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COVID: Biden says Trump vaccine plan 'far behind'

December 30, 2020

US President-elect Joe Biden said that Trump's COVID-19 vaccination drive is falling short. He reiterated he would ramp up efforts to administer 100 million shots in the first 100 days of his presidency.

US President-elect Joe Biden delivers remarks on coronavirus vaccine roll out in Wilmington, Delaware
US President-elect Joe Biden delivers remarks on coronavirus vaccine rollout in Wilmington, DelawareImage: Mark Makela/Getty Images

US President-elect Joe Biden on Tuesday hit out at the pace of the Trump administration's coronavirus vaccination drive, saying it is "falling far behind."

Speaking from Wilmington, Delaware, Biden cautioned that the country could see a surge in deaths in the next few months.

"A few weeks ago, the Trump administration suggested that 20 million Americans could be vaccinated by the end of December. With only a few days left in December, we've only vaccinated a few million so far," he said, adding that if the vaccinations continue at the current pace, it will take "years, not months, to vaccinate the American people."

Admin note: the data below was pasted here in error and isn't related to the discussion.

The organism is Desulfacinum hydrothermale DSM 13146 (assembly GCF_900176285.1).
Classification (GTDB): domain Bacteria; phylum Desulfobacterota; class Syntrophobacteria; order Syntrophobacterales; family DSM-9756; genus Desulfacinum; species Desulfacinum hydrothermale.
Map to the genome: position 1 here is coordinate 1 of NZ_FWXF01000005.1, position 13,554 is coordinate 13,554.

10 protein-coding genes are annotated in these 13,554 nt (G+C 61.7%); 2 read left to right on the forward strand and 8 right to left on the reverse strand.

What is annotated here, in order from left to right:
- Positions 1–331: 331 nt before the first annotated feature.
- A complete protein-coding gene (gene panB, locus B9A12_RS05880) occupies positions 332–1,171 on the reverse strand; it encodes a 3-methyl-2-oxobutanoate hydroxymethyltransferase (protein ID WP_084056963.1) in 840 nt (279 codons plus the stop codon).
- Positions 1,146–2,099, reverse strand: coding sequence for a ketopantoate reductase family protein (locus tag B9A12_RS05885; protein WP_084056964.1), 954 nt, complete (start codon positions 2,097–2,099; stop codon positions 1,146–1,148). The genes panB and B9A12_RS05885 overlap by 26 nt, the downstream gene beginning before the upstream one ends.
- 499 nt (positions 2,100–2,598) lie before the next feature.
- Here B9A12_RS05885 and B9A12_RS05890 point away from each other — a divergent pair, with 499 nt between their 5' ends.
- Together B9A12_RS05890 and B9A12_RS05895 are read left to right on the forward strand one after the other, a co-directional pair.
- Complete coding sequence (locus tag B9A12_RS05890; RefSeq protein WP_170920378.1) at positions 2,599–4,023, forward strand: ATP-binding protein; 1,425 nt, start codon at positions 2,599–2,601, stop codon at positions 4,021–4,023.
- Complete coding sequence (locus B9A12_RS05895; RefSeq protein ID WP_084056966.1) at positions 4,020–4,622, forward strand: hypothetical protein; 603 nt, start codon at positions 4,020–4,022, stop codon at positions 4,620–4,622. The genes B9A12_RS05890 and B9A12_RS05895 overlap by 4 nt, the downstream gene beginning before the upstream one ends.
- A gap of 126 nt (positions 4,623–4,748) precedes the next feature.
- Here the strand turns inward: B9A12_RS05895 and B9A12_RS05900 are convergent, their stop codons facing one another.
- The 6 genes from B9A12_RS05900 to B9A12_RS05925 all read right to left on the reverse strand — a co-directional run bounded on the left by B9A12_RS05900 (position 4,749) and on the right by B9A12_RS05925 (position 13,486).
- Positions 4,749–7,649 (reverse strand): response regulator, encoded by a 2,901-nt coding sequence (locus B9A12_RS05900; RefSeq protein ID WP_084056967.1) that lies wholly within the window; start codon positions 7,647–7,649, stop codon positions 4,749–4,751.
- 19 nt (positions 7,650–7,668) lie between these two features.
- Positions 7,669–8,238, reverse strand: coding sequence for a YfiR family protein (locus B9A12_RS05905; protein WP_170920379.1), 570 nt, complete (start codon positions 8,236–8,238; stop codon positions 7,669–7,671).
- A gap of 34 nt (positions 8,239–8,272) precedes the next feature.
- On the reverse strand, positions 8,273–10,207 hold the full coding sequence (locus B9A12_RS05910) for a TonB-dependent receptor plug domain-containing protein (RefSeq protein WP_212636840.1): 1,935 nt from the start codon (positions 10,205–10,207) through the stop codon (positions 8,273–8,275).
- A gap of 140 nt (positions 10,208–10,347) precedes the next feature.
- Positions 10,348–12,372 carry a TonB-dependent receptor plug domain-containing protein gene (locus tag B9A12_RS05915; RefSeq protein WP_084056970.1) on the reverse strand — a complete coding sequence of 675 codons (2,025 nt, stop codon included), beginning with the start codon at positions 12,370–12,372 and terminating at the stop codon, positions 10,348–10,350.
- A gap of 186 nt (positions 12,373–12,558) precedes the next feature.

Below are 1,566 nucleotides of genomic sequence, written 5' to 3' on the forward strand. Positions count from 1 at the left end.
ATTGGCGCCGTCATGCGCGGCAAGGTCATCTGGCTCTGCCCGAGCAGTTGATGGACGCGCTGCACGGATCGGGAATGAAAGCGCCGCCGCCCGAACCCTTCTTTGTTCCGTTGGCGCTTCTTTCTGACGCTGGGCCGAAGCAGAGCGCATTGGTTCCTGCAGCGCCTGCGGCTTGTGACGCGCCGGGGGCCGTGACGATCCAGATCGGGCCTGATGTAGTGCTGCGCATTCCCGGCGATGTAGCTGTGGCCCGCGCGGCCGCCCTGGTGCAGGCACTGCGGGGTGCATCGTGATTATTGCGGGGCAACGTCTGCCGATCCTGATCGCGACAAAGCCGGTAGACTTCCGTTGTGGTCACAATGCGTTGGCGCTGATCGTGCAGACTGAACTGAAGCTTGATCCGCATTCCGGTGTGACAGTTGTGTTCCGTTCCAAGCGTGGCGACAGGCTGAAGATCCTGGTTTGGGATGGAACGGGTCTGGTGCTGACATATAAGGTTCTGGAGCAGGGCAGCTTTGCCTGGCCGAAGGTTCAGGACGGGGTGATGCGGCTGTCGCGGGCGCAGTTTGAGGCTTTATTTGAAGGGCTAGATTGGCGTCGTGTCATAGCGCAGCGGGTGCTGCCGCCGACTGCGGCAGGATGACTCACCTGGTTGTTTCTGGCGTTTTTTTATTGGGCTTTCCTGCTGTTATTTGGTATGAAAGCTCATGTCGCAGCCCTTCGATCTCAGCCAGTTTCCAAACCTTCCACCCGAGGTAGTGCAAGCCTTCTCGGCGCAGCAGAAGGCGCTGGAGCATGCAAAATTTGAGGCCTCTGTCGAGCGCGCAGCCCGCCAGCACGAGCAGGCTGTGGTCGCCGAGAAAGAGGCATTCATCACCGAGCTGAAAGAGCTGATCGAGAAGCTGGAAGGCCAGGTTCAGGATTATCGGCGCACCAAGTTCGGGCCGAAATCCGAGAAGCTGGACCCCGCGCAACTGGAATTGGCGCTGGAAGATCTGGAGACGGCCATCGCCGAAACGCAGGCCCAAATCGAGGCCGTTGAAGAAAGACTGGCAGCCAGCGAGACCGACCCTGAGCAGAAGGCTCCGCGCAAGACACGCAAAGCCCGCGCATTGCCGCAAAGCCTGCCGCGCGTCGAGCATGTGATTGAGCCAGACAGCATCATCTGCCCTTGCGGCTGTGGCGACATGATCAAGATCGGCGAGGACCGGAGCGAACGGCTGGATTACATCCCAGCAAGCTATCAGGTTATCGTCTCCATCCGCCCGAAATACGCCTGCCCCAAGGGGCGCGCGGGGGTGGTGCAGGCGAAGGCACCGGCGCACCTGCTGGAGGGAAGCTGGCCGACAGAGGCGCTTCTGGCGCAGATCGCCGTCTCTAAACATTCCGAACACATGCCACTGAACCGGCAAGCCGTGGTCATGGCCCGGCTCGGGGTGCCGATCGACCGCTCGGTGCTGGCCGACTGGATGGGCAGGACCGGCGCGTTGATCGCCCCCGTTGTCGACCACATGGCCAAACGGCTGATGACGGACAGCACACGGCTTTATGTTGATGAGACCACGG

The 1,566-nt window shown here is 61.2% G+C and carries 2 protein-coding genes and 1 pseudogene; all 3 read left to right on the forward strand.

Biden pledged to ramp up efforts when he takes office on January 20. 

"I'm going to move Heaven and Earth to get us going in the right direction," he said.

Biden to invoke Korean War-era law

Biden reiterated that his incoming administration would accelerate the inoculation drive, with a target of administering 100 million shots during the first 100 days of his presidency.

What has the coronavirus pandemic and the rollout of the vaccine revealed about public health in the US?

However, he underlined that these efforts depend on receiving funds from Congress.

Biden announced that his administration would use the Defense Production Act from the country's Korean War days to force private players to speed up vaccine production for the government.

"Vice President-elect Kamala Harris and I have been speaking with county officials, mayors, and governors of both parties to speed up the distribution of the vaccines across the nation," he said. "We're going to work to set up vaccination sites and send mobile units to hard-to-reach communities." 

While urging Americans to wear face coverings to prevent the spread of the virus, the president-elect said he would also order the wearing of masks in areas where the federal government has authority. 

dvv/sri (AFP, AP, dpa)